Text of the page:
Facta Non Verba
- Apr 18, 2013
- Reaction score
- Political Leaning
The special treatment President Donald Trump received to access an experimental COVID-19 drug raises fairness issues that start with the flawed health care system many Americans endure and end...
The special treatment President Donald Trump received to access an experimental COVID-19 drug raises fairness issues that start with the flawed health care system many Americans endure and end with the public’s right to know more about his condition, ethics and medical experts say. Regeneron Pharmaceuticals Inc. revealed on Tuesday how rare it was for anyone to get the drug it gave Trump outside of studies testing its safety and effectiveness. The drug, which supplies antibodies to help the immune system clear the coronavirus, is widely viewed as very promising. Trump also received the antiviral Remdesivir and the steroid dexamethasone, and it’s impossible to know whether any of these drugs did him any good. Trump’s doctors asked for the Regeneron drug under “compassionate use” rules, which allow a patient with a life-threatening disease to get an experimental medicine if they can’t enroll in a study testing it and there’s no good alternative. Compassionate use requests are decided on a case-by-case basis, and both the drug company and the U.S. Food and Drug Administration must agree. An FDA spokeswoman refused comment on the FDA’s decision or to say how many others have asked for the drug.
Fewer than 10 of these requests have been granted, said Regeneron spokeswoman Alexandra Bowie. The drug is in limited supply, the priority is using it for the ongoing studies, and emergency access is granted “only in rare and exceptional circumstances,” she wrote in an email. Trump’s doctor has dodged some questions about details of Trump’s illness and cited health privacy rules. He has repeatedly portrayed Trump’s symptoms as mild, and said that oxygen was given to him on two occasions but that he was not short of breath. The steroid Trump was given is only recommended for hospitalized patients who need extra oxygen -- studies suggest it can be harmful in less sick patients. “The White House has an obligation to provide the American people with a clear picture of the health of the commander in chief during a health crisis,” even if it withholds specific details such as his moment-to-moment vital signs, perhaps at Trump’s request, said Dr. Steven Joffe, medical ethics chief at the University of Pennsylvania. Trump’s medical team “has not met their moral responsibility to the American public” to be honest and forthcoming on his health, Bateman-House said. “You forgo much of your privacy when you become president.” Finally, some are dismayed that Trump received special care while flaunting public health advice about wearing a mask and other steps to curb the spread of the virus. “He has an obligation to follow the rules of the United States and he has an obligation to set a good example,” said Alison Bateman-House, an ethicist at NYU Langone Health. “We have problems on both of those counts.”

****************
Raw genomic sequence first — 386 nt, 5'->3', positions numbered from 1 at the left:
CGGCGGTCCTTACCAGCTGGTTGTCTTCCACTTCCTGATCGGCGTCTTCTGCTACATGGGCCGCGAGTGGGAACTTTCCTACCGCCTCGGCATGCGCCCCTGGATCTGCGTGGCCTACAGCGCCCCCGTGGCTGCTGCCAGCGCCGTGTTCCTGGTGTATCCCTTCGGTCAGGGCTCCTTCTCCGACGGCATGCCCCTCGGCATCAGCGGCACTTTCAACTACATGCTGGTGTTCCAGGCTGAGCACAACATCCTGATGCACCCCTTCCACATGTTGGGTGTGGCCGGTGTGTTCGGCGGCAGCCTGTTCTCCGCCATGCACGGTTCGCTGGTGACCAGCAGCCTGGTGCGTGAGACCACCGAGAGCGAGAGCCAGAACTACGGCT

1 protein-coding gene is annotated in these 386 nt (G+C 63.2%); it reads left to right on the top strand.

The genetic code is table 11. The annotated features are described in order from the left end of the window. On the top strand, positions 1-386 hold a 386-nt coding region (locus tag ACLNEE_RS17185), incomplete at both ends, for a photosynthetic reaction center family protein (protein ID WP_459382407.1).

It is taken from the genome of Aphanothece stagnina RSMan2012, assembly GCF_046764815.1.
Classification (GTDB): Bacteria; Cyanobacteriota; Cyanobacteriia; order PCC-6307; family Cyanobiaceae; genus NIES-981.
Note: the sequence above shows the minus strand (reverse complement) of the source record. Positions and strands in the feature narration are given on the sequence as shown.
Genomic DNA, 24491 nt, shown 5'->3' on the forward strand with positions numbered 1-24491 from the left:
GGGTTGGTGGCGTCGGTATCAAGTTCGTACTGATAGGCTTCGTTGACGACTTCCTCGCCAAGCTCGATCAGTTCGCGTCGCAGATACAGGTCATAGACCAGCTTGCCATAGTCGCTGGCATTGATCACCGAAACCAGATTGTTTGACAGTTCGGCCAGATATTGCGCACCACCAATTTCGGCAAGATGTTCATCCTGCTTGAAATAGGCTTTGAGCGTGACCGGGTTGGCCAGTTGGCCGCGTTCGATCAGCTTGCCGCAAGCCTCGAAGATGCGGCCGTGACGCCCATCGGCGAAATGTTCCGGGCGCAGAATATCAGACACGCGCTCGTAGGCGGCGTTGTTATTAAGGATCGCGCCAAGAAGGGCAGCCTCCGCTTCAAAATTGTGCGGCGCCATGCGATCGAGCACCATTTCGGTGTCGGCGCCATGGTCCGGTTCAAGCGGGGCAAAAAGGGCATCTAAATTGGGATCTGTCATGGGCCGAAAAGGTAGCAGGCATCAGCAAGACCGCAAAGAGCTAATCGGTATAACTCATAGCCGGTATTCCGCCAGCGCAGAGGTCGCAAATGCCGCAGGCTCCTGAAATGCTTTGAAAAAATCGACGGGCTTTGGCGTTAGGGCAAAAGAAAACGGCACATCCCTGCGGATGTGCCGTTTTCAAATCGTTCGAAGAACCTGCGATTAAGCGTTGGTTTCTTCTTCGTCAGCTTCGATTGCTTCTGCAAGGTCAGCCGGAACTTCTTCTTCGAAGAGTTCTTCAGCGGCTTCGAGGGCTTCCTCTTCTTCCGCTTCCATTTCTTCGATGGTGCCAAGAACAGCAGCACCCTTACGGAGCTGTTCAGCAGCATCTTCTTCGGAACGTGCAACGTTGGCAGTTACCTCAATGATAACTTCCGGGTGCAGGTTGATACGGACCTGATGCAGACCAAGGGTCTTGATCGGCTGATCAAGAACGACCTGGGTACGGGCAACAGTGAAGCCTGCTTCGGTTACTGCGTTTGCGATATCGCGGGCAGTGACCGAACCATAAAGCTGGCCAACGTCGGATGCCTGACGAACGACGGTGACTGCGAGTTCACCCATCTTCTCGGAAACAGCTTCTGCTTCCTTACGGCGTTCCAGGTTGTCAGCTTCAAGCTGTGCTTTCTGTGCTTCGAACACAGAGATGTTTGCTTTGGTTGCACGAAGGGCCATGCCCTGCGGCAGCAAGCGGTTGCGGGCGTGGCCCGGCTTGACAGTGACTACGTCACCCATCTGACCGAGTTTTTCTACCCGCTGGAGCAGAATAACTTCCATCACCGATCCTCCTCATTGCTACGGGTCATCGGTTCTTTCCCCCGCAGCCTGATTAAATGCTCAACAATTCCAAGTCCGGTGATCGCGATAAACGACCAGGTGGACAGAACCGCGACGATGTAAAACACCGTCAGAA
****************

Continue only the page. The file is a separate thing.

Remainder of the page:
Not only did Trump receive medical care far beyond that which most Americans can obtain, his administration/doctors are also not being honest with the American public regarding Trump's medical condition and his COVID testing regimen.
All refuse to say when Trump last tested negative. This is the key fact needed to establish a coherent time frame for Trumps COVID exposure and subsequent infection. They are hiding something.